Date: Wednesday, October 11, 2023

Time: 6 P.M. – 7 P.M.

Location: Moses Lake Museum and Art Center

No Quiet WaterSponsored by Moses Lake Public Library, Author Shirley Miller Kamada will read from and share thoughts about her historical novel, No Quiet Water, in a presentation open to the public.

I’m looking forward to this wonderful opportunity to introduce my debut novel and to talk with the people of my new hometown. My husband Jimmy and I moved to Moses Lake about six years ago. We were attracted to the lake (we both fish), the area’s agricultural identity (I grew up on a small farm in Colorado), and the town itself, which is just the right size. Jimmy grew up in Seattle, and we both love Grant County’s broad vistas and spectacular skies.

About No Quiet Water: Despite the fact that two generations of the Miyota family are American citizens, after the U.S. declares war on Japan in 1941, Fumio and his parents and sister Kimiko must pack meager belongings and are transported under military escort to the California desert to be held, first, at Camp Manzanar and, later, at Idaho’s Camp Minidoka, leaving their good friends and neighbors the Whitlocks to care for their farm and their dog, Flyer.

No Quiet Water is a family-oriented story. The suggested independent reading level is middle grades through adult. The Miyotas show respect within their intergenerational household and are considerate of others. Raised on a farm, Fumio Miyota is used to working hard. There are no portrayals of violence, however, the fact that people could be forced from their homes having done nothing wrong might be worrisome. For younger readers, the story is well-suited to being shared in a setting where concepts might be discussed.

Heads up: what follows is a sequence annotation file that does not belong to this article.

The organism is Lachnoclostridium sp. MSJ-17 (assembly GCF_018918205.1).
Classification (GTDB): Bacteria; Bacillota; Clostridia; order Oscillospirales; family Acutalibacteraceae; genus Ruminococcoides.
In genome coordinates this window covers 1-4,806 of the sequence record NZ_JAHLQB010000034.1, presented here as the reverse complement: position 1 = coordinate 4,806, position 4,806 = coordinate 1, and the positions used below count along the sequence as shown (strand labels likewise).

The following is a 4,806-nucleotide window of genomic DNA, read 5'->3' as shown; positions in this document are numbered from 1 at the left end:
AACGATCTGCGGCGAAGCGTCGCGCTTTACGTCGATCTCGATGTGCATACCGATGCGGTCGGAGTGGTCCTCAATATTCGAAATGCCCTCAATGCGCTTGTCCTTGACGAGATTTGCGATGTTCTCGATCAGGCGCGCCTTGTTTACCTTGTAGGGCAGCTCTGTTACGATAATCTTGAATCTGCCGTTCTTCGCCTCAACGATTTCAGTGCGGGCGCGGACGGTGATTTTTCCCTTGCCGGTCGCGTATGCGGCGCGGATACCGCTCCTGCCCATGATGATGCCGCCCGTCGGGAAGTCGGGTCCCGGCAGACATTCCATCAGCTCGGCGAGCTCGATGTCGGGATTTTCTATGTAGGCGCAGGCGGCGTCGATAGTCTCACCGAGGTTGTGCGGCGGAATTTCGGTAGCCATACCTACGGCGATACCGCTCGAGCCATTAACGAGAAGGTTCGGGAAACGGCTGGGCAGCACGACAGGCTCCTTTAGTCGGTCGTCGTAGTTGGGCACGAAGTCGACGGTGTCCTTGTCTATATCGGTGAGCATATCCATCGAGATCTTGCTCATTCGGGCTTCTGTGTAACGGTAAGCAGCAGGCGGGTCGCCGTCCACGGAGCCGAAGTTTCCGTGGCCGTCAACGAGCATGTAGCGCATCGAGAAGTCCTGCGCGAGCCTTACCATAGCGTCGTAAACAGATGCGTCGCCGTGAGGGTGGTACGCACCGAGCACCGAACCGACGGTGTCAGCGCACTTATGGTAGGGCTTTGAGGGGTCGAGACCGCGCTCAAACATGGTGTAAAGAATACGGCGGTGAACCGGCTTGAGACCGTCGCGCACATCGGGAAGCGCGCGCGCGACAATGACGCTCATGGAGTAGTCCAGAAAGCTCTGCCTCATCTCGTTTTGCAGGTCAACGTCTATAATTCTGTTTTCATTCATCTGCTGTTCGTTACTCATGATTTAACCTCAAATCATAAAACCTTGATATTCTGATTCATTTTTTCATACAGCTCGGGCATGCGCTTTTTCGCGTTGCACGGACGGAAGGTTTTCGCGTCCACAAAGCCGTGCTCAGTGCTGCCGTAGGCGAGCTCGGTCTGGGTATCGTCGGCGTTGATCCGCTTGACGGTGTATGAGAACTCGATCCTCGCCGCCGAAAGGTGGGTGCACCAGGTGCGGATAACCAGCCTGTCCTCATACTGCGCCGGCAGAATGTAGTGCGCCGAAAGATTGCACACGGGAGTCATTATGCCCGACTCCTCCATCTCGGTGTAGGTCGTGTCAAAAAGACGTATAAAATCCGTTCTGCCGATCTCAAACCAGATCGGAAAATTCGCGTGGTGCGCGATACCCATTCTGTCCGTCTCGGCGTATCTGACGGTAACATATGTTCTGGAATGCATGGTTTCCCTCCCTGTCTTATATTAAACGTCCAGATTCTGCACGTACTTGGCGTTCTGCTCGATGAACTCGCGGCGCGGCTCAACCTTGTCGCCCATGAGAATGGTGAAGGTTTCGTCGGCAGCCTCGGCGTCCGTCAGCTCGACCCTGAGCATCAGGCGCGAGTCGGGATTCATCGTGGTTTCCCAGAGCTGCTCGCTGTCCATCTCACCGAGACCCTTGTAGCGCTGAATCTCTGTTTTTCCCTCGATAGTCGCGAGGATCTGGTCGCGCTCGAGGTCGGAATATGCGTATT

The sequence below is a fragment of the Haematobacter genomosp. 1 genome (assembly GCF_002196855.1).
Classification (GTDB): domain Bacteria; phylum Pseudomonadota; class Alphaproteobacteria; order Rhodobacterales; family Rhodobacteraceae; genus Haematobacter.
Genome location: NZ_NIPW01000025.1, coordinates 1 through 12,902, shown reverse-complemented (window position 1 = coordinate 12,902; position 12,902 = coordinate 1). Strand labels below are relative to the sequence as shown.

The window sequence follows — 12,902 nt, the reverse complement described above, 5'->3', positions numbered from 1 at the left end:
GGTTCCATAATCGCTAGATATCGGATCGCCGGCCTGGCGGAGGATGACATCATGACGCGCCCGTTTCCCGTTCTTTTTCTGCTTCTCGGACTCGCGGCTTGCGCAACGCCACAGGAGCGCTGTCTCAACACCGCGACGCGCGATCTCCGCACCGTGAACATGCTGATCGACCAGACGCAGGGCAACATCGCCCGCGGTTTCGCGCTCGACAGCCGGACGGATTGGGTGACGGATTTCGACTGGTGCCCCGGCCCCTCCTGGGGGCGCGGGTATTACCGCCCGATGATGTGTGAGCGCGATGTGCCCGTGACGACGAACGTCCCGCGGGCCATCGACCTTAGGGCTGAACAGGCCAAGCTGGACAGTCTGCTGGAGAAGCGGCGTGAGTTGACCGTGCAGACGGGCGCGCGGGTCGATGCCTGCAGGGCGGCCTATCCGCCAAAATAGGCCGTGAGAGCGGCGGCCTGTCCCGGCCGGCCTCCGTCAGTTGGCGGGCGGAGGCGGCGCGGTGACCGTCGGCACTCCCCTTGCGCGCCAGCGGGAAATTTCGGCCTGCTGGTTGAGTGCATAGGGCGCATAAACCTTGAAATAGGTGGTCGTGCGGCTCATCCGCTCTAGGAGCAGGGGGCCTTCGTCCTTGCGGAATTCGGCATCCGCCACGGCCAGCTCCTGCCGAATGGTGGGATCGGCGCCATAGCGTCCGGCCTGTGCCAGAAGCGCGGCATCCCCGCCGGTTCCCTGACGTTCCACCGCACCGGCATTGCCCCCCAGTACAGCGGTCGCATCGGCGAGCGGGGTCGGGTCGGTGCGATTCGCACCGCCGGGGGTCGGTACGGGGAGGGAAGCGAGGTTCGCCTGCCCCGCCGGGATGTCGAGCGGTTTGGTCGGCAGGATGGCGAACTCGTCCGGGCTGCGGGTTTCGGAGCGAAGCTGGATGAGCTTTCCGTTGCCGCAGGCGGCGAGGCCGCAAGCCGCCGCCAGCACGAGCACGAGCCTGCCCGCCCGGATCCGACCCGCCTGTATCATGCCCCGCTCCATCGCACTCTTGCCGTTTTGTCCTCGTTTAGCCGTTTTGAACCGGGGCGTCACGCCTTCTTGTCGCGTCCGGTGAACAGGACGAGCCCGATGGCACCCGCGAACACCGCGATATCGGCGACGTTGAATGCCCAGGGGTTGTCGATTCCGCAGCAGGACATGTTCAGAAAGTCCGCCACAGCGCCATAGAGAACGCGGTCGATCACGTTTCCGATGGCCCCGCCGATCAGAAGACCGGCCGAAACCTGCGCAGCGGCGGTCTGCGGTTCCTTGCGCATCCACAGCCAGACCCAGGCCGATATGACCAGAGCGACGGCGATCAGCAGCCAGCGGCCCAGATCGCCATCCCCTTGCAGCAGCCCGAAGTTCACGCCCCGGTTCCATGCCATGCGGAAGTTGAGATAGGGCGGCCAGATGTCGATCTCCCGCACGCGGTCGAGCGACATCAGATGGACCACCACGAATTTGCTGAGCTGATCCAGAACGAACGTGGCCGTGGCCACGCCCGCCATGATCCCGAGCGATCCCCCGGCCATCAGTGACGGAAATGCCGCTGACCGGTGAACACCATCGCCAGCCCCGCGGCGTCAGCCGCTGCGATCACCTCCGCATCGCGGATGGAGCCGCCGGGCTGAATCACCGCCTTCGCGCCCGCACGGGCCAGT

Jan Thacker, author of Montana Legacy and launching soon The Bruising House, has written concerning No Quiet Water, “I love this book. I love the intricacy of it, the unveiling of human emotion and the in-depth revelation of the foibles and goodness of mankind. I savored the dignity and honor of the Japanese people and their adherence to these characteristics in the face of abject adversity. I admired their ability to find joy in the midst of heartache and their ingenuity and ability to make do with so little – and their willingness to share with others. Truly, this isn’t a book filled with despair, but what despair there is, is overshadowed with peace and joy and the ability to find happiness in an unhappy situation.”

My thanks to the Moses Lake Public Library and Moses Lake Museum & Art Center.

I’d love you to see you all at The Center!